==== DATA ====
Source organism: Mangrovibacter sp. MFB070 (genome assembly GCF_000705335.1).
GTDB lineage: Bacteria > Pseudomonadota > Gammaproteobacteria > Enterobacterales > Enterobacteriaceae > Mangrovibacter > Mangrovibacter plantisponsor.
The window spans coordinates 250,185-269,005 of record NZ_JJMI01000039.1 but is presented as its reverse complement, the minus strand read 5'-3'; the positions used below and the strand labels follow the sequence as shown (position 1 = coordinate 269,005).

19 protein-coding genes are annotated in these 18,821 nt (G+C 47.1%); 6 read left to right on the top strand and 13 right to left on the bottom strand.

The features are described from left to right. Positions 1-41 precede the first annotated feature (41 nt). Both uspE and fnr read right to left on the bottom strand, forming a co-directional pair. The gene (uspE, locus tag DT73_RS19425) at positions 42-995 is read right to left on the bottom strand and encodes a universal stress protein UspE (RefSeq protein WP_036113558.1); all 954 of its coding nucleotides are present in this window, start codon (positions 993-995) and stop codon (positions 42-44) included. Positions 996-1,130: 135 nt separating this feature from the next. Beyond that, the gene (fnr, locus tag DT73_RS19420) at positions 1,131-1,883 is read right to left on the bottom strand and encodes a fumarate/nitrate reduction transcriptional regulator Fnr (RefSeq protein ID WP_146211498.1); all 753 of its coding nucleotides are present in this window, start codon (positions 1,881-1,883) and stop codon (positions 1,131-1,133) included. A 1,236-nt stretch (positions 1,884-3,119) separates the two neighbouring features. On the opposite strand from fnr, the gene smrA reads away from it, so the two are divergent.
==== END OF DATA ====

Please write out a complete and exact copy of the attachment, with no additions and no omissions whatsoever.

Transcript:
Source organism: Mangrovibacter sp. MFB070 (genome assembly GCF_000705335.1).
GTDB lineage: Bacteria > Pseudomonadota > Gammaproteobacteria > Enterobacterales > Enterobacteriaceae > Mangrovibacter > Mangrovibacter plantisponsor.
The window spans coordinates 250,185-269,005 of record NZ_JJMI01000039.1 but is presented as its reverse complement, the minus strand read 5'-3'; the positions used below and the strand labels follow the sequence as shown (position 1 = coordinate 269,005).

19 protein-coding genes are annotated in these 18,821 nt (G+C 47.1%); 6 read left to right on the top strand and 13 right to left on the bottom strand.

The features are described from left to right. Positions 1-41 precede the first annotated feature (41 nt). Both uspE and fnr read right to left on the bottom strand, forming a co-directional pair. The gene (uspE, locus tag DT73_RS19425) at positions 42-995 is read right to left on the bottom strand and encodes a universal stress protein UspE (RefSeq protein WP_036113558.1); all 954 of its coding nucleotides are present in this window, start codon (positions 993-995) and stop codon (positions 42-44) included. Positions 996-1,130: 135 nt separating this feature from the next. Beyond that, the gene (fnr, locus tag DT73_RS19420) at positions 1,131-1,883 is read right to left on the bottom strand and encodes a fumarate/nitrate reduction transcriptional regulator Fnr (RefSeq protein ID WP_146211498.1); all 753 of its coding nucleotides are present in this window, start codon (positions 1,881-1,883) and stop codon (positions 1,131-1,133) included. A 1,236-nt stretch (positions 1,884-3,119) separates the two neighbouring features. On the opposite strand from fnr, the gene smrA reads away from it, so the two are divergent.